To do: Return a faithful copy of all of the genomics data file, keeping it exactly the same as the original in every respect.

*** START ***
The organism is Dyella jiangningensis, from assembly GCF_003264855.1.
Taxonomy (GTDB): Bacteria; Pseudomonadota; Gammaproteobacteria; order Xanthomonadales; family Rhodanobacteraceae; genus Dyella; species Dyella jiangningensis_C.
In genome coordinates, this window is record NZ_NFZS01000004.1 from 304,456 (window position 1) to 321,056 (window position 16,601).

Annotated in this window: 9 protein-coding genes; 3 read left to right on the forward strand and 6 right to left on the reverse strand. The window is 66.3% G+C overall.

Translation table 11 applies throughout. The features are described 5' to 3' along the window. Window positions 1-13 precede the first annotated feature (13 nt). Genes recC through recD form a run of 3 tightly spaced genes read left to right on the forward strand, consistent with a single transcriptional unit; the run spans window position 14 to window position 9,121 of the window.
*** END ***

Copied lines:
The organism is Dyella jiangningensis, from assembly GCF_003264855.1.
Taxonomy (GTDB): Bacteria; Pseudomonadota; Gammaproteobacteria; order Xanthomonadales; family Rhodanobacteraceae; genus Dyella; species Dyella jiangningensis_C.
In genome coordinates, this window is record NZ_NFZS01000004.1 from 304,456 (window position 1) to 321,056 (window position 16,601).

Annotated in this window: 9 protein-coding genes; 3 read left to right on the forward strand and 6 right to left on the reverse strand. The window is 66.3% G+C overall.

Translation table 11 applies throughout. The features are described 5' to 3' along the window. Window positions 1-13 precede the first annotated feature (13 nt). Genes recC through recD form a run of 3 tightly spaced genes read left to right on the forward strand, consistent with a single transcriptional unit; the run spans window position 14 to window position 9,121 of the window.